Wednesday, May 3, 7:00am - 8:00am
Room 601, Nedderman Hall,
UT Arlington campus
Texas P.E.s: Attending these presentations counts toward your professional development hours requirement.
Sea Level Change and Human Resilience
Naomi Cleghorn, Ph.D.
Department of Sociology and Anthropology
University of Texas at Arlington
32,000 years ago on the southern coast of Africa, a group of people sat in the mouth of a high cave around a fire eating a meal of cooked mussels and sea snails, and looked down over the coastline that had provided them with a rich, dependable supply of food. Those coastal foragers made tools similar to the people who had lived on that coast for the preceding 100,000 years or more. If they could have returned to the same place a thousand years later, they would have been surprised by the view. The coastline was gone, and a broad plain cut by a river stretched out to the horizon. For another 10,000 years, new groups of people came, hunters that did something new with their technology. Why did they change and did the change in the coastline play any part in that shift?
In this presentation, Dr. Cleghorn describes her investigations at the cave site, Knysna Eastern Heads 1, which has provided a window on a period of time never before documented, revealing what it means for a people when their foraging territory is constantly shifting.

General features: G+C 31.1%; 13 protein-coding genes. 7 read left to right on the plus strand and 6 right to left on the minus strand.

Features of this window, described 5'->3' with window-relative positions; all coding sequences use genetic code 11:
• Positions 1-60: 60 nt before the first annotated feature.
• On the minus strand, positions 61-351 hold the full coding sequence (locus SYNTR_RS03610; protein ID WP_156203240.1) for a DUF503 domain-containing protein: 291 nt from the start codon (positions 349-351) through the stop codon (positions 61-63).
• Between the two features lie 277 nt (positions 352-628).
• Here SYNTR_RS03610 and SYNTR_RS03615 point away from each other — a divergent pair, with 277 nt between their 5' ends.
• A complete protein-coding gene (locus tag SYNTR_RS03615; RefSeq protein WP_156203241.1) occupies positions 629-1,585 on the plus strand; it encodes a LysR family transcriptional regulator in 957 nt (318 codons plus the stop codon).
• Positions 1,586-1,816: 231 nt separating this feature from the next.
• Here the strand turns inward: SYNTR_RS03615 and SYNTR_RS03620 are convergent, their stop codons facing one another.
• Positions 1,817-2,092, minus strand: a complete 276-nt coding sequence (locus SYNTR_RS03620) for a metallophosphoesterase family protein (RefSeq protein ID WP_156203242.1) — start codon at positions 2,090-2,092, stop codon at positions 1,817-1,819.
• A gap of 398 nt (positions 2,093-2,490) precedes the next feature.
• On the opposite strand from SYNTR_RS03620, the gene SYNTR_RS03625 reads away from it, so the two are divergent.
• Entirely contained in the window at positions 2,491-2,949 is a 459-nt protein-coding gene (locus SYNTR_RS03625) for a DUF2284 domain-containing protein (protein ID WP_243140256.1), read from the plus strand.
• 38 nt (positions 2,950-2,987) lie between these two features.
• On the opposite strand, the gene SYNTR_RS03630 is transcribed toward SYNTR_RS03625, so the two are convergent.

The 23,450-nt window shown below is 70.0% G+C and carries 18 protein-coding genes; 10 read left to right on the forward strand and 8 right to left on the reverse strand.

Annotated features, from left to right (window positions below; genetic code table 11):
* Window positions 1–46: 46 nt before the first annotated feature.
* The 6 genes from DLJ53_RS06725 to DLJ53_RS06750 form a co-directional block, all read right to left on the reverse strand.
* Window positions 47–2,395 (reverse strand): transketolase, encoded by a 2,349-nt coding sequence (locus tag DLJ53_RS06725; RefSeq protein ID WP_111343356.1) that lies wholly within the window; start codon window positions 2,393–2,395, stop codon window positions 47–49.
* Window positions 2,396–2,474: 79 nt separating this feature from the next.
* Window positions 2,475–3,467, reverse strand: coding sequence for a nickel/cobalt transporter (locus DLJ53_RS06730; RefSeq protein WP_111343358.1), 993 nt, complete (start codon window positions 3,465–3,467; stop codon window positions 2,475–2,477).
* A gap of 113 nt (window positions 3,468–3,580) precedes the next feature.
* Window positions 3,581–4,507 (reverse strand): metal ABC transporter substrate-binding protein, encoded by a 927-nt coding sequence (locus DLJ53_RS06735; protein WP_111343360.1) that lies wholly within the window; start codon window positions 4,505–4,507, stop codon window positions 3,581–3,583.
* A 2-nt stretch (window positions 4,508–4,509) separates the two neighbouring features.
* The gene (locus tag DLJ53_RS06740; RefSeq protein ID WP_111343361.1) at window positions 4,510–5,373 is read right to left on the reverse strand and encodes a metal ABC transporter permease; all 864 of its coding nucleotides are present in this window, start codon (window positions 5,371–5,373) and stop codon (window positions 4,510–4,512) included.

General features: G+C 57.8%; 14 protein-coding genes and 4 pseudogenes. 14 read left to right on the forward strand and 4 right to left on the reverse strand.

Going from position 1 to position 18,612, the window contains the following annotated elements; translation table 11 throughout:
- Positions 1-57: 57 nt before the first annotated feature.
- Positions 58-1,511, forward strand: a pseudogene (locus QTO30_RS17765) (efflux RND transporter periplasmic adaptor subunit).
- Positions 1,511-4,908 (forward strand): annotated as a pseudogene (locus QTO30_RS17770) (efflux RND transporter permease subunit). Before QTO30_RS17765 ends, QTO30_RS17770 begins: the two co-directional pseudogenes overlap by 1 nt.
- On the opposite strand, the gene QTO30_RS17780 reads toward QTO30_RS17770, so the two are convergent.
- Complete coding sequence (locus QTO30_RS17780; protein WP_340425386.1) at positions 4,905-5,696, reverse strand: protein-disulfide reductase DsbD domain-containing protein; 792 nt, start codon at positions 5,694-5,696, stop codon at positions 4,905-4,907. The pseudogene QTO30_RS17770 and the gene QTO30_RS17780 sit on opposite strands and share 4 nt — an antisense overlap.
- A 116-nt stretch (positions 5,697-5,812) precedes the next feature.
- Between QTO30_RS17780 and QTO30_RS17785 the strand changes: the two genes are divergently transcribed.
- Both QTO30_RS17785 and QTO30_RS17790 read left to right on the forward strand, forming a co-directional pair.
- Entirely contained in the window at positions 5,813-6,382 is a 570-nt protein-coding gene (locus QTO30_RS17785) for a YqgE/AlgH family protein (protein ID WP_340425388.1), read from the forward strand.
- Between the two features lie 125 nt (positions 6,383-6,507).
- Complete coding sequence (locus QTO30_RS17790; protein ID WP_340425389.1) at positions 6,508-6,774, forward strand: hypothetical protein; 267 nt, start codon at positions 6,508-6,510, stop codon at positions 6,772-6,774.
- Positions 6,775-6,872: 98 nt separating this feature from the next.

Naomi Cleghorn received a B.A. from the UT Austin Plan II Honors Program, a M.A. in Physical Anthropology from UT Austin, and a Ph.D. in Anthropological Sciences from Stony Brook University. Her dissertation and post-dissertation research was on the Neanderthal-to-Early-Modern-Human transition. In 2011, Dr. Cleghorn began fieldwork in archaeological sites from the same time period on the coast of South Africa and currently directs a field project in conjunction with that work at a site found during a 2012 survey. She is primarily interested in the ways human societies respond to environmental change.
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